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Potential hydrologic impacts of a tar-sand industry in 11 special tar sand areas in eastern Utah

Water-Resources Investigations Report 83-4109

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Abstract

About 93 percent of the Nation 's estimated 30 billion barrels of crude oil in tar sand deposits is in 11 tar-sand deposits in eastern Utah that were chosen for leasing by the Federal government. The Tar Sand Triangle area, which contains about 15 billion barrels of oil, is the largest. This area and the Sunnyside and P R Springs areas contain more than three-fourths of the Utah reserves. About 88,000 acre-feet of water per year would be required for a commercial tar-sand industry producing about 365,000 barrels per day. At this rate, most of the recoverable oil would be mined within 30 years. About 22,000 acre-feet of water per year would be required for a commercial tar-sand industry producing about 83,000 barrels per day. Impacts on local hydrology would be greatest in the Tar Sand Triangle, Sunnyside, and P R Springs areas. Impacts could be minimized with proper construction of surface facilities to decrease erosion, sediment transport, and impoundment of mining and retort water. Increases in salinity of the Colorado River at Imperial Dam, Ariz.-Calif., could be about 3 milligrams per liter, with a peak of 9 milligrams per liter, for a 365 ,000-barrel-per-day industry and less than 1 milligram per liter , with a peak of 2 milligrams per liter, for an 83 ,000-barrel-per-day industry. (USGS)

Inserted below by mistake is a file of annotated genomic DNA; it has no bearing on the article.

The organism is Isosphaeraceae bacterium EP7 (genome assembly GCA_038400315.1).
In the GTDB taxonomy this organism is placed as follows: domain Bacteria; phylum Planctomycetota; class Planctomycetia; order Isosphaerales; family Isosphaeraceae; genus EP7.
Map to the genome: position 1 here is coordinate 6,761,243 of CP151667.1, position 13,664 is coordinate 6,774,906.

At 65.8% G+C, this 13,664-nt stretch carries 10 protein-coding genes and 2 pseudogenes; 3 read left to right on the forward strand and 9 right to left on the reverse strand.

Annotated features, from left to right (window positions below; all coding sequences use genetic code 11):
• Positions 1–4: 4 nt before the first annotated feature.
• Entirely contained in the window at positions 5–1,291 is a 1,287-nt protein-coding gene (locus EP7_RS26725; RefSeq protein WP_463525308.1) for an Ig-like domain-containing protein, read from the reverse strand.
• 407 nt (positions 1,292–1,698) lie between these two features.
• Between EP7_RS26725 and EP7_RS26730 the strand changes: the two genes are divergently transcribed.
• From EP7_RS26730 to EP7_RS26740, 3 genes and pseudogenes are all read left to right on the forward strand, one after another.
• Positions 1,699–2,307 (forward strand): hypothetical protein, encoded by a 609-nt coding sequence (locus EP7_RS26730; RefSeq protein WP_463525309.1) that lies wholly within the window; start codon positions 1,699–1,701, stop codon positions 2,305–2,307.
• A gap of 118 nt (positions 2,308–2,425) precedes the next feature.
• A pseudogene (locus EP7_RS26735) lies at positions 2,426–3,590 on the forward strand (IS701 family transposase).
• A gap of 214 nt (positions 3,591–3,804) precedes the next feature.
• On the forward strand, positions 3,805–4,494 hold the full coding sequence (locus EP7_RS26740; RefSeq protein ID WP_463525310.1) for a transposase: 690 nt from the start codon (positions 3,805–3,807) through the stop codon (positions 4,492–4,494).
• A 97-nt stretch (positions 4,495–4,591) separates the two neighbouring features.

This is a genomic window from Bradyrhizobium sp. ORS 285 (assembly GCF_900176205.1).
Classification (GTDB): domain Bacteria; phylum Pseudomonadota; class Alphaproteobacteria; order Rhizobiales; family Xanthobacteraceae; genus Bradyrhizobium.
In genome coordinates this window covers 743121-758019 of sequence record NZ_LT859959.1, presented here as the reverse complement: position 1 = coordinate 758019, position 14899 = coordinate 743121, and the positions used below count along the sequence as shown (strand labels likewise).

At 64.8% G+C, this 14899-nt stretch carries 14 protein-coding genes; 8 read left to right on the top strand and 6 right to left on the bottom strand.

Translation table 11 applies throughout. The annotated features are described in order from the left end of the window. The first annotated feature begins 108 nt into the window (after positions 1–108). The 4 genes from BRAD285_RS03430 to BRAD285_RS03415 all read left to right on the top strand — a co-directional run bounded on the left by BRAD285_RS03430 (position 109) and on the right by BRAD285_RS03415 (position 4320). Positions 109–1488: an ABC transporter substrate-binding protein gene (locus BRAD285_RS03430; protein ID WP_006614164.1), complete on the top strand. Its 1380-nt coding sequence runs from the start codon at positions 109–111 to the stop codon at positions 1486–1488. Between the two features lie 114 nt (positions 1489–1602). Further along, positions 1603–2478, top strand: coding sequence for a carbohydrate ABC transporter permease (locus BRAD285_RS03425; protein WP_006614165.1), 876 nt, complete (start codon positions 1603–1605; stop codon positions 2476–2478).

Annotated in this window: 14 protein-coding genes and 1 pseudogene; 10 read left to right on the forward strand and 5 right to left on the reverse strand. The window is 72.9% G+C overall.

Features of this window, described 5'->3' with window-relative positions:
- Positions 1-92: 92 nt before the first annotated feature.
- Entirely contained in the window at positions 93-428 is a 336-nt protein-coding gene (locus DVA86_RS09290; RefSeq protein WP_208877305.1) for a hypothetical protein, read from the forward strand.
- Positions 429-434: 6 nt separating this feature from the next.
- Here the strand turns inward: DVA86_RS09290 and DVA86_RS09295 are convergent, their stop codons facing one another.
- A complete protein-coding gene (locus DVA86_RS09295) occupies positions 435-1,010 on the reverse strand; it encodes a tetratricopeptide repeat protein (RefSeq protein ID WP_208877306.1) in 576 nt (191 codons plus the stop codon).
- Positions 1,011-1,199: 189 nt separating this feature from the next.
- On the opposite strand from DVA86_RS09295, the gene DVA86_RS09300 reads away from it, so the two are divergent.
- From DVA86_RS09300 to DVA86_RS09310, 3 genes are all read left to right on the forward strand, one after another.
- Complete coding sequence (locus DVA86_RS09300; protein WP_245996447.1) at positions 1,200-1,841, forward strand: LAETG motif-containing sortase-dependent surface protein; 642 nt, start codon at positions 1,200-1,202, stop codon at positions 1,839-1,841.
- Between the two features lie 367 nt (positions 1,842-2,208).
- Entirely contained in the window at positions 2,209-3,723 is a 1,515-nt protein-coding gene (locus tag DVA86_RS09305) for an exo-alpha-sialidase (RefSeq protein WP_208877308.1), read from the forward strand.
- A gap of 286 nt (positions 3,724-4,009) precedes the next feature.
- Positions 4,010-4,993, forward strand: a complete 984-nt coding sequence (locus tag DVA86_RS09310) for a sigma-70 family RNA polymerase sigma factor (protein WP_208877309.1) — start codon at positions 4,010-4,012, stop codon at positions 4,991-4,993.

Additional Publication Details

Publication type:
Report
Publication Subtype:
USGS Numbered Series
Title:
Potential hydrologic impacts of a tar-sand industry in 11 special tar sand areas in eastern Utah
Series title:
Water-Resources Investigations Report
Series number:
83-4109
Edition:
-
Year Published:
1983
Language:
ENGLISH
Publisher:
U.S. Geological Survey,
Description:
x, 130 p. :ill., maps ;28 cm.